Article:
11. A Field In England (2013)

Ben Wheatley is a bit of an enigma to me. It doesn’t really make sense to try to decode his films through A Field In England, which is probably the most opaque of them, but it is—in my opinion—his most striking film. High Rise was cool, if mostly thanks to good casting, Free Fire had its European premiere about a fortnight ago but has had largely ambivalent reviews, and I never really got the appeal of Sightseers myself (it was billed as a “black comedy” but I didn’t really think it was hugely funny…)

All of these are made up for by the inspired A Field In England. Coincidentally the second film in black and white on this blog in a month, it watches like a Rorschach Test, as four men—deserters from an unnamed battle in the English Civil War—search for buried treasure in the eponymous innocuous, sunny field, consuming magic mushrooms and tripping out in the process. The real pull factor of this film is the way it hints at something, a part of English culture, that has been left dormant for quite a while and largely sidelined by modernization and capitalism. It’s something that could be described most simply as “the weird”.

I first saw A Field In England a couple of years ago, but was reminded of it by Mackenzie Crook’s amazing Detectorists, which—perhaps initially unexpectedly—shares a lot of themes with the film, and despite a stylistic gulf between them, also shares a respect for the magic and material history of the English landscape. There are stone circles and burial mounds out there that have remained undisturbed for centuries or millennia; in a way, mankind’s battle to conquer them are the subject of A Field In England.

The film taps into a part of English folk tradition not hugely acknowledged in the mainstream. The idea of normal people dabbling in sacrifice and divining and so on has become associated with Romani. Taking mushrooms and tripping has become associated with hippies rather than druids or seers. And yet that weird vein of the uncanny and the occult is still strong in the UK, if unfashionable; in essence, it is nowadays the preserve of beardy men who look like Alan Moore and live in provincial towns like Northampton or St Albans (as well as Alan Moore himself, of course), or single women who practice Wicca.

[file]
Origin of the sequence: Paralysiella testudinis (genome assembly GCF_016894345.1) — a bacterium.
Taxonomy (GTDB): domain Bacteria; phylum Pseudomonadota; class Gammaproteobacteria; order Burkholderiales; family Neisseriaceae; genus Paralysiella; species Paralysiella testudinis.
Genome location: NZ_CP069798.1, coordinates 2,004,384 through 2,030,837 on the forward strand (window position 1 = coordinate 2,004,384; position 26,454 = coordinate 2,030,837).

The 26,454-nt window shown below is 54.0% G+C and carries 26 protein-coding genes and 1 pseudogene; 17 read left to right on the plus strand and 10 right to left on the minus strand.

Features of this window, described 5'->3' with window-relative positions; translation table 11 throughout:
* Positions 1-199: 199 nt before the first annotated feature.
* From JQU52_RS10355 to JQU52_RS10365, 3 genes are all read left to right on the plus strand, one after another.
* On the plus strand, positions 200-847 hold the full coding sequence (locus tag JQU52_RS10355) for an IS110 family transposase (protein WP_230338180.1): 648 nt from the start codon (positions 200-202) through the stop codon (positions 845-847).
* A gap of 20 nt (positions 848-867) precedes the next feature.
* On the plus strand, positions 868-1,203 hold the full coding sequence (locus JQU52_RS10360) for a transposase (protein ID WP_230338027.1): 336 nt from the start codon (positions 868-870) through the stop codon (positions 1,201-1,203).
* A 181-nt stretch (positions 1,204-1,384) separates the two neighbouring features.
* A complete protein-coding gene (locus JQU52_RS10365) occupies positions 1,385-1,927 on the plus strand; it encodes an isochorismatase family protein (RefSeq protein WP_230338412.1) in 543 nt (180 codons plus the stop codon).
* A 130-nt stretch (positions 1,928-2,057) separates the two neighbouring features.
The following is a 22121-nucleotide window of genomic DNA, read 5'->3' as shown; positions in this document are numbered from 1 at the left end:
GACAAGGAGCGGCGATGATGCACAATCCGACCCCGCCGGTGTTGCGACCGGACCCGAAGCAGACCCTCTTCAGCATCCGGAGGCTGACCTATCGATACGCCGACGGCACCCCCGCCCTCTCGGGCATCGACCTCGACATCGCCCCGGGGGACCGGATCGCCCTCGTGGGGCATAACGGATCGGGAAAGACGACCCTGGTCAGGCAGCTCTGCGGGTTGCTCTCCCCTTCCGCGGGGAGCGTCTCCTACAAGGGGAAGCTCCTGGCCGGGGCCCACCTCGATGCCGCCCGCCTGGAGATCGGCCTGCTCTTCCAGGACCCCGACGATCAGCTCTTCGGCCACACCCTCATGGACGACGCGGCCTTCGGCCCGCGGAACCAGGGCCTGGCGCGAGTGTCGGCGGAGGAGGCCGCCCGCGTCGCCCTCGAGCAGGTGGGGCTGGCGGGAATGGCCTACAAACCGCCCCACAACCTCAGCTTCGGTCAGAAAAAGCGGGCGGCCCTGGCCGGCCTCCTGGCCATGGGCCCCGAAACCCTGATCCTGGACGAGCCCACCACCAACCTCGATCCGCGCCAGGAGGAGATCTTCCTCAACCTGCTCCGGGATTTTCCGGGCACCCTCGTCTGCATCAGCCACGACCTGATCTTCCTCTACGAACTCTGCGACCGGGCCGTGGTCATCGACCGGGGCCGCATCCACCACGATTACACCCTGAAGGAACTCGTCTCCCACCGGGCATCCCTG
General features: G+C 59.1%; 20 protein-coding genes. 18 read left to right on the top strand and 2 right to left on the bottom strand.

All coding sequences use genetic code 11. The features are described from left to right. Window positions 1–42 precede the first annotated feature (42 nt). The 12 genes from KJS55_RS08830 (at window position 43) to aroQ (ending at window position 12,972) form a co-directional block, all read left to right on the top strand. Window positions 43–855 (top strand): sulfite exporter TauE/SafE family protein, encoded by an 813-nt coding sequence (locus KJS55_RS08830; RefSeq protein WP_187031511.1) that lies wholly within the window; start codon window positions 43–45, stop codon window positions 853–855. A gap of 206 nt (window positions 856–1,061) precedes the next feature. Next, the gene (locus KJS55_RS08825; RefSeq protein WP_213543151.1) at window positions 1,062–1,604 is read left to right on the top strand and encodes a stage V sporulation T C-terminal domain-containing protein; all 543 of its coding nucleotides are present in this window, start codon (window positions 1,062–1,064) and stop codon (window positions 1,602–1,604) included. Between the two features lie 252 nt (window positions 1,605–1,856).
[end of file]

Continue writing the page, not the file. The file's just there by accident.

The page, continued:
Anyway, in looking for the treasure, they come into conflict with one another, too, with three of the four dying in the field as a result of seeds planted by the alchemist O’Neill (played to unnerving effect by Michael Smiley). O’Neill, not coincidentally an Irishman, is strongly hinted to be the Devil in the film. It’s a violent film, featuring scenes of gore and torture, but the true horror of it comes from the depravity wrought by the inscrutable Irishman; the corners of the human mind opened and allowed to run free, literally and metaphorically, through the tall grass of the field. The 17th-century language the characters use lends the film’s occult hints a further credence.

I haven’t ever seen a film like it. Of course, I haven’t (to my shame) seen Witchfinder General either, but with regards to black-and-white modern films with a cast of five, shot on location and following a 17th-century drug-fuelled search for buried treasure, the point stands. There aren’t many films like this; it’s worth watching.

@tom_boc

Edit: It seems I beat the AV Club to mentioning this—the modern trends in witchery and occultism—by a few hours. They’ve published an interesting article which goes down a tangential path to mine: read it here.

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